Landlords looking to make more money from their portfolio often consider converting a rental property into an HMO: a house in multiple occupation is a dwelling rented out to three or more people who are not related.
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A HMO comprises individual living space for each occupant and several shared areas including the bathroom, kitchen, utility room and sometimes a lounge or other living area. There are around 500,000 houses in multiple occupation in England and Wales alone, according to government statistics.
A landlord planning to rent out an HMO in the UK needs a licence from the local council. When the property is defined as an HMO, the licence will last for five years. The landlord will then need to update it.
A number of specific criteria relate to being an HMO landlord, including having an appropriate number of occupants and sufficient room space. The landlord must keep up-to-date with the licence and legislation, as the financial penalties for renting out an unlicensed HMO are severe.
Who typically would rent an HMO?
Research shows there are four main types of HMO tenants: students traditionally rent HMOs for the sense of community and to keep living costs down. While student “digs” 30 years ago weren’t expected to be particularly classy, all this has changed today and there are higher expectations.
Students often come as a group of friends, especially those who have moved out of their first-year student halls of residence and want to live together. This can make it easier for landlords, as the house dynamic tends to organise itself.
The second group comprises professional tenants who have just got a graduate job in a new area. They are often working for the first time since university, so are used to living in HMO accommodation and know what to expect. They will fit into the household easily as a result.
The third group, “blue collar” workers, usually work in a labouring job, such as a factory, or may be immigrant workers who have relocated from Europe to the UK. They tend to work hard and are out for long hours earning – they generally tend to keep their head down and don’t create any problems for landlords.
Those claiming state benefits, such as unemployment or disability benefits from the Department of Work and Pensions, or housing benefit from the local council, are the fourth main group The landlord can have the rent paid directly into their own bank account under various circumstances, so it is guaranteed to be paid on time.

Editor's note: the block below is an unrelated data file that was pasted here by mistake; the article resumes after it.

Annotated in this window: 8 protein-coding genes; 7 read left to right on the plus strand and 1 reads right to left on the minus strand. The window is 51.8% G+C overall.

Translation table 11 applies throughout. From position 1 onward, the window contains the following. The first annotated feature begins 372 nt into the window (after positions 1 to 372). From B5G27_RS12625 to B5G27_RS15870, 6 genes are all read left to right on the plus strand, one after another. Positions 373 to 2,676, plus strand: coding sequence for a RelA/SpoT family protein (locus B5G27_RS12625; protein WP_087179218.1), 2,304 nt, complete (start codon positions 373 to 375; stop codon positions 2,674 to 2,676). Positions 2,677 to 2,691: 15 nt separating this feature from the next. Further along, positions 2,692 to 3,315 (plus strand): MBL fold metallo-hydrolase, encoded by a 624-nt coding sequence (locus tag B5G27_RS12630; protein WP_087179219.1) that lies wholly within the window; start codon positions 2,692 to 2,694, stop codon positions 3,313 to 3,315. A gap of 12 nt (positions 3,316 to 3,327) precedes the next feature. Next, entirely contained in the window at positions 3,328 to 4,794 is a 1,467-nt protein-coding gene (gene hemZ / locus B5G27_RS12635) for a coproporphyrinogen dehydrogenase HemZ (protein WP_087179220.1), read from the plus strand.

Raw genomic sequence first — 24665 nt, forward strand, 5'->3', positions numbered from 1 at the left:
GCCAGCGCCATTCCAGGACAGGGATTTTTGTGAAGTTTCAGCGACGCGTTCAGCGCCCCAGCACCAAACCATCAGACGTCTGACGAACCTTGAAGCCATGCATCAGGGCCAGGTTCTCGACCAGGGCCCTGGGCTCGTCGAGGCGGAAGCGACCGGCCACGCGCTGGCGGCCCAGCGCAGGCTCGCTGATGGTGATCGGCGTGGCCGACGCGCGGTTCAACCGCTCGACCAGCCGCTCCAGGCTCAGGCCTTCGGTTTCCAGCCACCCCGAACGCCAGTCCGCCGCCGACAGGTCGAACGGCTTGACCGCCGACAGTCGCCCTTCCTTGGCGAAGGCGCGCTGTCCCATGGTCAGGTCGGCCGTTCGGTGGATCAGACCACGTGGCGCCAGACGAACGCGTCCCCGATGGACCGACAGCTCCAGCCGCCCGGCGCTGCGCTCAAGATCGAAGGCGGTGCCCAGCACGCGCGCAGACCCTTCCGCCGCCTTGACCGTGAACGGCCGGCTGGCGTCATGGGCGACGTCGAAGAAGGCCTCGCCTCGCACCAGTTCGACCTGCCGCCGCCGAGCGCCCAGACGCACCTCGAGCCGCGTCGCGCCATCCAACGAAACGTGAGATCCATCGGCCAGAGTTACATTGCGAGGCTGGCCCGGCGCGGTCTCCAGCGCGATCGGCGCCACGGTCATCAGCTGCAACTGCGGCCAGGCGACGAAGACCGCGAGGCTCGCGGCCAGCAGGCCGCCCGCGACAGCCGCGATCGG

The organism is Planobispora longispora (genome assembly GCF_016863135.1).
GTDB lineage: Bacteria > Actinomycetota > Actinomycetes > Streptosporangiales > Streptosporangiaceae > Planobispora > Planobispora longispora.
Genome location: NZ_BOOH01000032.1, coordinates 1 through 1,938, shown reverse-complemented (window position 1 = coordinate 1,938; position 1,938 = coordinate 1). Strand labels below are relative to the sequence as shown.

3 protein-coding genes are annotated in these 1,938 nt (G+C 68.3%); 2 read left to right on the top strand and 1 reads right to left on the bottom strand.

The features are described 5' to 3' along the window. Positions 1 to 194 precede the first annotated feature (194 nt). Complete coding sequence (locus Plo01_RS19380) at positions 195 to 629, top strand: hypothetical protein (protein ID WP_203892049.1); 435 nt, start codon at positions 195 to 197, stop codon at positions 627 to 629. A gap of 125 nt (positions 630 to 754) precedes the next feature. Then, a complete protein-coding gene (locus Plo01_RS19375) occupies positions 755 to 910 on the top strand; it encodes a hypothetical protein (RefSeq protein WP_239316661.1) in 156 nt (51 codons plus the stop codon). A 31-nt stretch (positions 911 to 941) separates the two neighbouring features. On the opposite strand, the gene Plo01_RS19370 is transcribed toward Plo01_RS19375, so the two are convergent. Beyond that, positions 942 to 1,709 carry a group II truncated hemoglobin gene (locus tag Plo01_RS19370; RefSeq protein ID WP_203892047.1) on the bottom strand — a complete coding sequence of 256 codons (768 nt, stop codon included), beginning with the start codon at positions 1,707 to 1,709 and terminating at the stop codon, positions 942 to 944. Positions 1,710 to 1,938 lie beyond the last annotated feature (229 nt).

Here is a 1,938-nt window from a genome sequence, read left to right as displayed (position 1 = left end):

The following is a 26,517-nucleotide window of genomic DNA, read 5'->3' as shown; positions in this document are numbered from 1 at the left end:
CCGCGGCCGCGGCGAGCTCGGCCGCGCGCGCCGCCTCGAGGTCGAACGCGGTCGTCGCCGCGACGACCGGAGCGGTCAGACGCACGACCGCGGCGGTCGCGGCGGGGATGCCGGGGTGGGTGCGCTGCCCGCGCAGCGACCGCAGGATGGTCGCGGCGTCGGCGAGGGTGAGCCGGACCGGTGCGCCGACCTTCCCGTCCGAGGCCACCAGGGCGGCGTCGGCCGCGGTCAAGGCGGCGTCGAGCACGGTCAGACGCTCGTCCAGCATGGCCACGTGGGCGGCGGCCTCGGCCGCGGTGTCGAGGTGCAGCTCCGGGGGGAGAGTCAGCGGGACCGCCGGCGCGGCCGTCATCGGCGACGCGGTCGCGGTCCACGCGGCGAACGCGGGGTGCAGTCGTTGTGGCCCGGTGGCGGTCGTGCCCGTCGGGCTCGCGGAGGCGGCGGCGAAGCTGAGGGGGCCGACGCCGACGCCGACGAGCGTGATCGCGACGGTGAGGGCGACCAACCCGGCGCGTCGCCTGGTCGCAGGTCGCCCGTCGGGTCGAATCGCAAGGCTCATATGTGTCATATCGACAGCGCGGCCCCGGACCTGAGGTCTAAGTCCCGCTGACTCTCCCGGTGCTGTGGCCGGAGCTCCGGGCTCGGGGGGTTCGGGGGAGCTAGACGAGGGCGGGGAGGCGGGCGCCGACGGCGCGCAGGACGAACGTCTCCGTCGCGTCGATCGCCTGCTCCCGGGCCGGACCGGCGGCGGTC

What are the benefits of converting?
Converting to an HMO provides landlords with increased revenue, compared with a single rented property for one person or one family. Research has revealed the average rent yield for an HMO is 7.5% – an impressive 1.5% higher than the average yield for a single property investment.
There is more security for the landlord, because they aren’t reliant on a single tenant or one household for income. If one tenant falls behind with the rent, or if someone leaves and their room is vacant, the landlord will still have rent coming in from the other occupants until the situation is resolved.
There can also be tax benefits for HMO landlords with a limited company, who can claim back 100% of their mortgage interest, releasing savings through Capital Gains tax relief.
Currently, there’s a higher demand for HMOs than regular rental properties. Landlord organisations have reported an upward trend during and after the Covid pandemic, as renters are trying to save money by living in shared properties.
The latest data shows an average HMO in the UK can generate a cashflow of between £700 and £1,400 per calendar month and a ROI of up to 20% for the landlord. This would be hard to achieve in many other business sectors.
When one tenant leaves, it’s necessary to decorate only their individual room, rather than the whole property.
What do you need to do to convert a property into an HMO?
If you decide to go ahead and convert a rental property into an HMO, the first step should be getting your licence. Read our guide to HMO licences for information on how to go about this.
You will also need to consider room sizing, as the law dictates the minimum requirements to fulfil tenants’ needs. The minimum bedroom sizes for licensed HMOs are as follows: a bedroom housing one adult must measure st least 6.51 square metres. A bedroom for two adults must be 10.22 sq metres, while a bedroom for a child should be no smaller than 4.64 sq metres.
Puchasing HMO furniture
High quality, durable furniture that will last through multiple tenancies is the best option when furnishing your HMO.
Many landlords choose a professional supplier of HMO furniture packs, as this can have multiple benefits. Not only can it be a more cost-effective solution to furnishing all the rooms, but it is also more convenient. The landlord doesn’t have the hassle and expense of buying suitable furniture from different suppliers and arranging deliveries, as it’s all done for you.